Peak Minutes: These are minutes used typically between the hours of 7am and 9pm, Monday through Friday. Peak minutes are the type of minutes that draw away from the plan minutes you bought into, but not in every instance. Keep reading.
Nights & Weekends: Common sense on that one. These can also be referred to as non-peak minutes. These minutes typically will not take away from the peak minutes purchased. Some providers, such as Sprint, have calling plans where nights and weekends start at 7pm.
Shared/Pooled Minutes: This applies to groups who have purchased a large chunk of minutes for use amongst all participating users with that carrier. This also applies to people on a family share plan. A “pool” can be a large glut of minutes bought that everyone pulls from, it can be a collection of minutes where every user has plan minutes contributing to be shared, or a hybrid of the two.
Within Network Usage: These are minutes used between people on the same provider (Verizon to Verizon, Alltel to Alltel, etc). Verizon refers to this as “IN” usage. Sprint and T-Mobile refer to it as “Mobile to Mobile” usage. Some providers have unlimited mobile-to-mobile calling on all plans, which will not take away from peak minutes purchased. Other providers may not include this is every plan but offer it at an additional monthly charge as a line feature. Still others may let you choose a certain number of people where you can have unlimited calling.
Push-to-Talk Minutes: This is also known as walkie-talkie or direct connect minutes. This is the feature that Nextel popularized with that annoying chirp and bad reception everyone within 250 meters could hear. As with everything else, it depends on the provider whether this comes standard with your plan or if costs extra. Also, depending on the carrier (how many times have I said that or a derivative of it so far), you may need to choose from a select variety of phones that are capable of this feature.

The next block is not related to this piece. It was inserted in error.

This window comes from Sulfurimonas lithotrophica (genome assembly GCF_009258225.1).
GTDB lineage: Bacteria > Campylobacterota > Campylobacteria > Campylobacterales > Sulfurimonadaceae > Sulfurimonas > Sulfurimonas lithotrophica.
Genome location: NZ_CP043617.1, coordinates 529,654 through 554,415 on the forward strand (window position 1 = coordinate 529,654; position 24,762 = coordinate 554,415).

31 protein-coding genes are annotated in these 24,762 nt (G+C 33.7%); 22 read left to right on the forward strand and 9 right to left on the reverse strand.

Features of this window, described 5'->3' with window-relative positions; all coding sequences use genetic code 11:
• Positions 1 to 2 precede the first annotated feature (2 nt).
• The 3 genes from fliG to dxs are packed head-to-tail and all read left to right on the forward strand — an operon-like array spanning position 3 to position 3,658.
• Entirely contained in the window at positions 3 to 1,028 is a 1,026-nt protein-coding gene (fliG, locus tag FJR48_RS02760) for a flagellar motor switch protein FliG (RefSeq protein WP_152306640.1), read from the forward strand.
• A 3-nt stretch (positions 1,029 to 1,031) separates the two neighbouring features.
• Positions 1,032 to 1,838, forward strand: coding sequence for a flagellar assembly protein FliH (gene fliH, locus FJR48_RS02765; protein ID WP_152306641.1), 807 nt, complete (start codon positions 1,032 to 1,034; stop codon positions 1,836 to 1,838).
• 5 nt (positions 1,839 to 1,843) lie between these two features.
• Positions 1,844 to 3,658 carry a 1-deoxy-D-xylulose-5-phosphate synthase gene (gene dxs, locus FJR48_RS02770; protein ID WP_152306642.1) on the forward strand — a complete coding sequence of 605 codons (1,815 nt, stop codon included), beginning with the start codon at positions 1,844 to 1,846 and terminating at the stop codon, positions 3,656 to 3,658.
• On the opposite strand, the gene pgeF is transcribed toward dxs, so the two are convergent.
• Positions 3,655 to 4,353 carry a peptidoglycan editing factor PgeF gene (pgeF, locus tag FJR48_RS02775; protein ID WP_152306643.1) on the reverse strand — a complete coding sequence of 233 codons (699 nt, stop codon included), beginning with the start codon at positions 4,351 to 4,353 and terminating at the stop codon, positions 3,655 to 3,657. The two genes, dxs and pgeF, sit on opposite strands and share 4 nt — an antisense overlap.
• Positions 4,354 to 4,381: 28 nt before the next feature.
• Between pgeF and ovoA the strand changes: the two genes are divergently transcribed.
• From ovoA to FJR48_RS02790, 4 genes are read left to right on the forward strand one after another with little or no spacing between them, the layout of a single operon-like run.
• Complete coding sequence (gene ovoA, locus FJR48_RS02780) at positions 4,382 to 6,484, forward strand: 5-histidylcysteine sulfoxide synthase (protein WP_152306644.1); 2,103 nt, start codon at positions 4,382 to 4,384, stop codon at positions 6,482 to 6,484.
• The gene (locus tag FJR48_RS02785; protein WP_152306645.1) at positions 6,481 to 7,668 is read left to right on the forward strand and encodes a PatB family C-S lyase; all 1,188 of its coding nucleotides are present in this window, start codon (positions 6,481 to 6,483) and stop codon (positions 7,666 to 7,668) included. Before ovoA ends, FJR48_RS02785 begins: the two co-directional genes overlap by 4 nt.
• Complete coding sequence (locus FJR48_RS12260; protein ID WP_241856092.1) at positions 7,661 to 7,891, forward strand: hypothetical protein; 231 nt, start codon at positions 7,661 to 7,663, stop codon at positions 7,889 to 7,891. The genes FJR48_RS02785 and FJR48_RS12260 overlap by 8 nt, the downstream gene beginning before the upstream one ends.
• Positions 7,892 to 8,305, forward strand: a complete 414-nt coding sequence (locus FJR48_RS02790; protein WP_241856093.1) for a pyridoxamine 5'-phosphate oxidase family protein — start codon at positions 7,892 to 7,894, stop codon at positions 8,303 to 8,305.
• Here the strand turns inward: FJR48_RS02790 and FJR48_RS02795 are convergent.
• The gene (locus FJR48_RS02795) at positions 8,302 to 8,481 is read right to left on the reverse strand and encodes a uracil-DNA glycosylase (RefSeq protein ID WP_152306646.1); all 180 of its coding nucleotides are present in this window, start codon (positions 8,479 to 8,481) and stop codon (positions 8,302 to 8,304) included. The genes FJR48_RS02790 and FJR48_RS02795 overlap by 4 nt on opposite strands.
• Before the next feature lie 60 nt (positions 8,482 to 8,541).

Overage Minutes: In the wireless mismanaged company, overage minutes are like herpes; you certainly don’t want it, but you may not know you have it. Overage minutes are any amount of minutes used over your allotted pool of minutes. Too many of these will put you in an early financial grave. Costs of overage can range from $.25 to $.40 per minute. You better have protection to prevent this. Always have at least a 10% buffer over average peak minutes used. I will get into this in more detail in the next post on usage.
Roaming Minutes: These are minutes where the call you make originates outside of the territory of the service provider. For instance, you bought your phone in Chicago and have a Chicago area code. You take a vacation to Cabo and call the office to check on things. Those minutes are considered roaming and you will be charged (oftentimes an arm and a leg) for those minutes. The reason for this exorbitant charge is you are using the network of a provider you have no contract with. I use the international example because that is most common. In the early days, roaming could occur within the same country. Now even mom and pop wireless providers will piggy-back on a large provider’s network who have nation-wide coverage. Most wireless providers on their web pages will provide a list of international rates.
Wasn’t that fun? I could have gotten into more detail and said what providers offered what, but we probably suffered quite a few casualties already. This is the jumbled wireless world we live in. For the individual, it’s not too bad. But for businesses, it gets ugly. Now that you know the various types of minutes, the next step is knowing your usage of each type of minute and finding the proper plan. The next installment will do just that.